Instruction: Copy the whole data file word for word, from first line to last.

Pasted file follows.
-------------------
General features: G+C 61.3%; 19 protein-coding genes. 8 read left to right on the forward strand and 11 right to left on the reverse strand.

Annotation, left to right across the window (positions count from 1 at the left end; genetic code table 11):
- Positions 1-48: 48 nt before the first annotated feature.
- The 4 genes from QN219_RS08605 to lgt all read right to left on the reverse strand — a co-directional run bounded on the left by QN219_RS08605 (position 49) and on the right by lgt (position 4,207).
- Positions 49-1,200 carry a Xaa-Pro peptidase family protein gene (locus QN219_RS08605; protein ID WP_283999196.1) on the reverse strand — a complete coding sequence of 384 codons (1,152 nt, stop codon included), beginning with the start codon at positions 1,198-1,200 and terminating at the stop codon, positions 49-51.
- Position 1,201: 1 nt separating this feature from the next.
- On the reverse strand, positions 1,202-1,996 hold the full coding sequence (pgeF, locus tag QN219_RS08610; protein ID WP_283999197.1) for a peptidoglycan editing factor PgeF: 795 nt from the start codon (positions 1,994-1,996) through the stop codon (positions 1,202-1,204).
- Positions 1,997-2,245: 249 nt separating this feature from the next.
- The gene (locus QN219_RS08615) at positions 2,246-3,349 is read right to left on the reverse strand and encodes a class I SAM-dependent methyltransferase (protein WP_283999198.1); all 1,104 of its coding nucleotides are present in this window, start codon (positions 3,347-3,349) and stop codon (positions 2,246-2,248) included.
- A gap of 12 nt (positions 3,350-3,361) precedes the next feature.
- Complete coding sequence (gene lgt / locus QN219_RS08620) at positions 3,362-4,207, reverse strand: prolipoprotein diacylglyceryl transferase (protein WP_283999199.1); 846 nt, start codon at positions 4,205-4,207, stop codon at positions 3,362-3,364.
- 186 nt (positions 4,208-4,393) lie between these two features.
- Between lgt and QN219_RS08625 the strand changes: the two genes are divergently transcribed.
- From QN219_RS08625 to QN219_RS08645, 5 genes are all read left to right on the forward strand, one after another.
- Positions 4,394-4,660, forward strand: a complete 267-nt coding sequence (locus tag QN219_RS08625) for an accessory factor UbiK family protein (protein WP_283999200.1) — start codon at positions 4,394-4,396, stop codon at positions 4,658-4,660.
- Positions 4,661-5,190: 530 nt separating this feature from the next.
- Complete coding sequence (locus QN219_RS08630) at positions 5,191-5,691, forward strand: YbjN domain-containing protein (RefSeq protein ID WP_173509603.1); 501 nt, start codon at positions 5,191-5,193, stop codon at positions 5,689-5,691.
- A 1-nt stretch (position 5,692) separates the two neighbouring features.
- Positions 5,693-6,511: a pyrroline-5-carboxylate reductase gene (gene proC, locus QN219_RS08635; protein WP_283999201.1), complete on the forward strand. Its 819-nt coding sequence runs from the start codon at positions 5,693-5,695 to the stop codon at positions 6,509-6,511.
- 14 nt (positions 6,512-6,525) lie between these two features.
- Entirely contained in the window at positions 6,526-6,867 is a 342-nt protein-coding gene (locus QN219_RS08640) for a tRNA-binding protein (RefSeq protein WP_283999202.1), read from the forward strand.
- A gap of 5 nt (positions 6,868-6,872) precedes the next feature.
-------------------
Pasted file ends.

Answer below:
General features: G+C 61.3%; 19 protein-coding genes. 8 read left to right on the forward strand and 11 right to left on the reverse strand.

Annotation, left to right across the window (positions count from 1 at the left end; genetic code table 11):
- Positions 1-48: 48 nt before the first annotated feature.
- The 4 genes from QN219_RS08605 to lgt all read right to left on the reverse strand — a co-directional run bounded on the left by QN219_RS08605 (position 49) and on the right by lgt (position 4,207).
- Positions 49-1,200 carry a Xaa-Pro peptidase family protein gene (locus QN219_RS08605; protein ID WP_283999196.1) on the reverse strand — a complete coding sequence of 384 codons (1,152 nt, stop codon included), beginning with the start codon at positions 1,198-1,200 and terminating at the stop codon, positions 49-51.
- Position 1,201: 1 nt separating this feature from the next.
- On the reverse strand, positions 1,202-1,996 hold the full coding sequence (pgeF, locus tag QN219_RS08610; protein ID WP_283999197.1) for a peptidoglycan editing factor PgeF: 795 nt from the start codon (positions 1,994-1,996) through the stop codon (positions 1,202-1,204).
- Positions 1,997-2,245: 249 nt separating this feature from the next.
- The gene (locus QN219_RS08615) at positions 2,246-3,349 is read right to left on the reverse strand and encodes a class I SAM-dependent methyltransferase (protein WP_283999198.1); all 1,104 of its coding nucleotides are present in this window, start codon (positions 3,347-3,349) and stop codon (positions 2,246-2,248) included.
- A gap of 12 nt (positions 3,350-3,361) precedes the next feature.
- Complete coding sequence (gene lgt / locus QN219_RS08620) at positions 3,362-4,207, reverse strand: prolipoprotein diacylglyceryl transferase (protein WP_283999199.1); 846 nt, start codon at positions 4,205-4,207, stop codon at positions 3,362-3,364.
- 186 nt (positions 4,208-4,393) lie between these two features.
- Between lgt and QN219_RS08625 the strand changes: the two genes are divergently transcribed.
- From QN219_RS08625 to QN219_RS08645, 5 genes are all read left to right on the forward strand, one after another.
- Positions 4,394-4,660, forward strand: a complete 267-nt coding sequence (locus tag QN219_RS08625) for an accessory factor UbiK family protein (protein WP_283999200.1) — start codon at positions 4,394-4,396, stop codon at positions 4,658-4,660.
- Positions 4,661-5,190: 530 nt separating this feature from the next.
- Complete coding sequence (locus QN219_RS08630) at positions 5,191-5,691, forward strand: YbjN domain-containing protein (RefSeq protein ID WP_173509603.1); 501 nt, start codon at positions 5,191-5,193, stop codon at positions 5,689-5,691.
- A 1-nt stretch (position 5,692) separates the two neighbouring features.
- Positions 5,693-6,511: a pyrroline-5-carboxylate reductase gene (gene proC, locus QN219_RS08635; protein WP_283999201.1), complete on the forward strand. Its 819-nt coding sequence runs from the start codon at positions 5,693-5,695 to the stop codon at positions 6,509-6,511.
- 14 nt (positions 6,512-6,525) lie between these two features.
- Entirely contained in the window at positions 6,526-6,867 is a 342-nt protein-coding gene (locus QN219_RS08640) for a tRNA-binding protein (RefSeq protein WP_283999202.1), read from the forward strand.
- A gap of 5 nt (positions 6,868-6,872) precedes the next feature.